- Kevin Seifert, NFL Nation
- 0 Shares
1. Secondary play in Chicago and Minnesota: Between the two of them, the Chicago Bears and Minnesota Vikings have maybe one or two defensive backs who should be considered 2012 starters heading into the offseason. Bears cornerback Charles Tillman qualifies, and perhaps Vikings cornerback Antoine Winfield will as well if he returns healthy from a fractured collarbone. Otherwise, the Bears and Vikings need a serious overhaul to their defensive backfields. Both teams tried season-long rotations at safety, neither of which led to any personnel conclusions, and cornerback play outside of Tillman has been atrocious for both teams. It will probably be a multiyear process for these franchises to rebuild these positions. With Aaron Rodgers, Matthew Stafford and Jay Cutler in this division, they better hurry.
2. Christian Ponder, Minnesota Vikings quarterback: We all remember ESPN analyst Trent Dilfer's harsh criticism of Ponder shortly after the draft. In brief, Dilfer said Ponder looks the part of an NFL quarterback but quickly falls from his comfort zone and loses accuracy under pressure. Dilfer softened some of that analysis after Ponder's relatively strong debut, but we should note that Ponder has been one of the NFL's worst quarterbacks against extra pass-rushers this season. According to ESPN Stats & Information, he is completing about 39 percent of his passes when opponents send five or more pass-rushers. The only player with less success against the blitz? Denver Broncos quarterback/running back Tim Tebow. It's not necessarily a warning sign if a rookie doesn't perform well under pressure, but to this point Ponder's performance hasn't veered much from Dilfer's original analysis.
3. Marion Barber, Bears running back: Barber's mental errors in a loss earlier this month to the Broncos, and his inability to keep his troublesome calf healthy, would seem to spell the end of his short tenure with the Bears. Kahlil Bell's hard-charging 123-yard performance Sunday night offers the Bears a much younger option for the role of backing up starter Matt Forte. It was a nice run, as they say.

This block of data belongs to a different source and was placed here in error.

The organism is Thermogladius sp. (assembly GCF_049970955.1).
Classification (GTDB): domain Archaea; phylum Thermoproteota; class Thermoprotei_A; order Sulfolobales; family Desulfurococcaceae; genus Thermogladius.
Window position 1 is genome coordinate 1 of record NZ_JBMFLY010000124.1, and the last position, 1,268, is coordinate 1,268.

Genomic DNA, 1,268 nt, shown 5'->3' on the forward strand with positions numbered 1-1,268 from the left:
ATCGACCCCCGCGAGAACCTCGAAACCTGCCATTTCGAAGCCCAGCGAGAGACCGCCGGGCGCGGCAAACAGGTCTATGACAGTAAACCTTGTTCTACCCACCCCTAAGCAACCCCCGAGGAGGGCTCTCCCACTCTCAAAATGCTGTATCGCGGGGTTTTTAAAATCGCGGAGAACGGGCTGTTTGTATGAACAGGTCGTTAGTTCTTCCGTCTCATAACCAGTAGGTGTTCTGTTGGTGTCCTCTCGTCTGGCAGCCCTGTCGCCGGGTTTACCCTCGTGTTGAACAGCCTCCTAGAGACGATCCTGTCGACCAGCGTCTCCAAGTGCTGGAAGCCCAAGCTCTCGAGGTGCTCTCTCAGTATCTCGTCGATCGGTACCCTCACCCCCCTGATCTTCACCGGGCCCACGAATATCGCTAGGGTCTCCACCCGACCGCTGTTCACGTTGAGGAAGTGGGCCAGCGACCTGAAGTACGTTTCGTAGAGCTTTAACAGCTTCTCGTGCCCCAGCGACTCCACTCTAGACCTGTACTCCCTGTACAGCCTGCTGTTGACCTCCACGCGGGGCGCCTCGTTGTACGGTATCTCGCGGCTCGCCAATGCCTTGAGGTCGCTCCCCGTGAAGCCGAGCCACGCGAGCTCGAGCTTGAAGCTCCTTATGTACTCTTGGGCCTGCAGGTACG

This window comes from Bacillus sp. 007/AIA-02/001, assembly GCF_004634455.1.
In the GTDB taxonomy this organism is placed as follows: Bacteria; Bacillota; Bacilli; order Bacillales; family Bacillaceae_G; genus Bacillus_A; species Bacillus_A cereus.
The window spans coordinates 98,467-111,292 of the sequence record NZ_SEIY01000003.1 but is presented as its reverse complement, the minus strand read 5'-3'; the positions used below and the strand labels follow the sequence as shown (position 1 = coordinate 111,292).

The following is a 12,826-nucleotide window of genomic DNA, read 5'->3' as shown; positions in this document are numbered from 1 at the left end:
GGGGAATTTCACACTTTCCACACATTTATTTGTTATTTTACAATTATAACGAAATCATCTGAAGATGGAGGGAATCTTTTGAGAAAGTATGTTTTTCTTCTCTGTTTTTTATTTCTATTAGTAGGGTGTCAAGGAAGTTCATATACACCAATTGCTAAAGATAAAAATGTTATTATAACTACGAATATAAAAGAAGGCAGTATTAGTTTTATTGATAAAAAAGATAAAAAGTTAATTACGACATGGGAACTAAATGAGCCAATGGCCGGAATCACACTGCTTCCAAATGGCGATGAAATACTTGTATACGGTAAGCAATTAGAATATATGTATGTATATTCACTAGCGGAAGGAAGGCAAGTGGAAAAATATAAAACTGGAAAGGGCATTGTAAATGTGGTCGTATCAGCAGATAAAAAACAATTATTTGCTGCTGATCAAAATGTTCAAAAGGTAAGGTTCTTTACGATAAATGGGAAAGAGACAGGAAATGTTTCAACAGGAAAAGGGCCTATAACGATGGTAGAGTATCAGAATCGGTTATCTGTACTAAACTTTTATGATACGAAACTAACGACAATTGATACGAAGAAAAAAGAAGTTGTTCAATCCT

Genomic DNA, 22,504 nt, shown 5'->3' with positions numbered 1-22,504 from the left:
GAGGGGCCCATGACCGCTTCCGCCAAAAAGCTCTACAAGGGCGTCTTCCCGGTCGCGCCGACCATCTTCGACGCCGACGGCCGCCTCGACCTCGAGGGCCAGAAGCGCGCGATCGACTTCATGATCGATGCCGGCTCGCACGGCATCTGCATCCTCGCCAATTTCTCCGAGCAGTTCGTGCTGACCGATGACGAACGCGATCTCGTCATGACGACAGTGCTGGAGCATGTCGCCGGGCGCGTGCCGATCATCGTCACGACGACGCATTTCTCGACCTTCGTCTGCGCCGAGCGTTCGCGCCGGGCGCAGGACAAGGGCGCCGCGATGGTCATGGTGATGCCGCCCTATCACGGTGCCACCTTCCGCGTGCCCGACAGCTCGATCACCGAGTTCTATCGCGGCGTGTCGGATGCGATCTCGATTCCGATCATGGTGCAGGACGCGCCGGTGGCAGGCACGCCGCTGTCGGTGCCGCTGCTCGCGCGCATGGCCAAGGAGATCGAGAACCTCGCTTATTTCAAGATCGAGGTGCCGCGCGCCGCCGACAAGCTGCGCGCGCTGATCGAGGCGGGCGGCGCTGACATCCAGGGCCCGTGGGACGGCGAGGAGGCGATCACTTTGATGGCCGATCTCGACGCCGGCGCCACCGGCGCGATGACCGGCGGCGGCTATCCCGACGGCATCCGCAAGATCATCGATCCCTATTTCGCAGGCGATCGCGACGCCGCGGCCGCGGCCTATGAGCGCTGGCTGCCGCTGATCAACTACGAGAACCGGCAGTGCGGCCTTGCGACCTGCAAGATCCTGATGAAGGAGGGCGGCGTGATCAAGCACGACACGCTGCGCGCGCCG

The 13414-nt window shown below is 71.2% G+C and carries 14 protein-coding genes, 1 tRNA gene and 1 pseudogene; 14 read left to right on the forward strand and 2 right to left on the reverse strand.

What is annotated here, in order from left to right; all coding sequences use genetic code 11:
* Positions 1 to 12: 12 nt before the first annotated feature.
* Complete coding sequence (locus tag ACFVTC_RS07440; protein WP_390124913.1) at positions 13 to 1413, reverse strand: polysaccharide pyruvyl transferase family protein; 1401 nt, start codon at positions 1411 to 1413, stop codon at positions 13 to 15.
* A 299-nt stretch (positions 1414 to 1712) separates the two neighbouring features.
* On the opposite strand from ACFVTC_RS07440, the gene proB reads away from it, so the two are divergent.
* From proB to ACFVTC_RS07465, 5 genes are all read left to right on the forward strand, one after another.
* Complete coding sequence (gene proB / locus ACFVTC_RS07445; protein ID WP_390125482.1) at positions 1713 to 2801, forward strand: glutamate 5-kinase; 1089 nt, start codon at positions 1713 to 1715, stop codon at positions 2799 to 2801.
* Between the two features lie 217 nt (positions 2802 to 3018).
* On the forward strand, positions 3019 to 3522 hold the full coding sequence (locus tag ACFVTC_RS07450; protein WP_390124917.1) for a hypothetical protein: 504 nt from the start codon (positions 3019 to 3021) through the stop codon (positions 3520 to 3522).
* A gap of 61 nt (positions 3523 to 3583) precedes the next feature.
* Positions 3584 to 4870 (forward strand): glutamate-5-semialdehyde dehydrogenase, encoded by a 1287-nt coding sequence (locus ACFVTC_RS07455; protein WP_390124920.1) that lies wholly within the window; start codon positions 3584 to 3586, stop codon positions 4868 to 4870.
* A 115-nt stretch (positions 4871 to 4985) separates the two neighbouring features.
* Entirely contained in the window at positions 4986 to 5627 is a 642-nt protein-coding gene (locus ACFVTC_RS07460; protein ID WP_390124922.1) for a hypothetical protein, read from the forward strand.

1. Home-field advantage: The Packers have a quirky history when it comes to playing at home in the playoffs. In the big picture, the state of Wisconsin has provided one of the best home-field advantages in professional sports. The Packers are 15-3 all-time at home in the playoffs, including games played in Milwaukee. But those three losses have come in their past five playoff games at home: In 2003 to the Atlanta Falcons, in 2004 to the Vikings and 2007 to the New York Giants. One of the two victories, meanwhile, came in overtime to the Seattle Seahawks. Recently, at least, opponents haven't been intimidated by playing at Lambeau Field.
2. Brandon Pettigrew, Detroit Lions tight end: A significant debate erupted in 2009 when the Lions used the No. 20 overall pick to draft Pettigrew, passing up offensive lineman Michael Oher and receiver Percy Harvin, among others. But the Lions insisted that a multi-faceted tight end was critical to their offense, and they have followed through by utilizing Pettigrew as much as any team in the NFL. The Lions have used him as an extension of their running game, and although he is averaging a modest 8.7 yards per reception, his total of 76 catches ranks third among tight ends. By all accounts, Pettigrew is an excellent blocker as well. The Lions have gotten by this far with Jeff Backus and Gosder Cherilus as their tackles, minimizing the need for Oher. And while Harvin would have been a nice addition, the Lions have found value by signing veteran Nate Burleson and using a second-round pick to draft Titus Young.
3. T.J. Lang, Green Bay Packers offensive lineman: When the season began, how many people would have chosen Lang as the Packers' most valuable offensive lineman? Not me. Lang had been an inconsistent starter and player who couldn't find a position and was behind a rookie on the depth chart when the season began. But Lang outplayed first-round pick Derek Sherrod in camp to win the left guard job and has provided a seamless transition from departed starter Daryn Colledge. And when the Packers needed someone to jump over to right tackle after injuries to Bryan Bulaga and Sherrod, Lang successfully made the move. On Sunday night, at least, he held his own against Bears pass-rushers Julius Peppers and Israel Idonije. Center Scott Wells might be the Packers' best offensive lineman this season, but not many left guards could jump out to right tackle as well as Lang appeared to do Sunday night.
FALLING1. Secondary play in Chicago and Minnesota: Between the two of them, the Chicago Bears and Minnesota Vikings have maybe one or two defensive backs who should be considered 2012 starters heading into the offseason.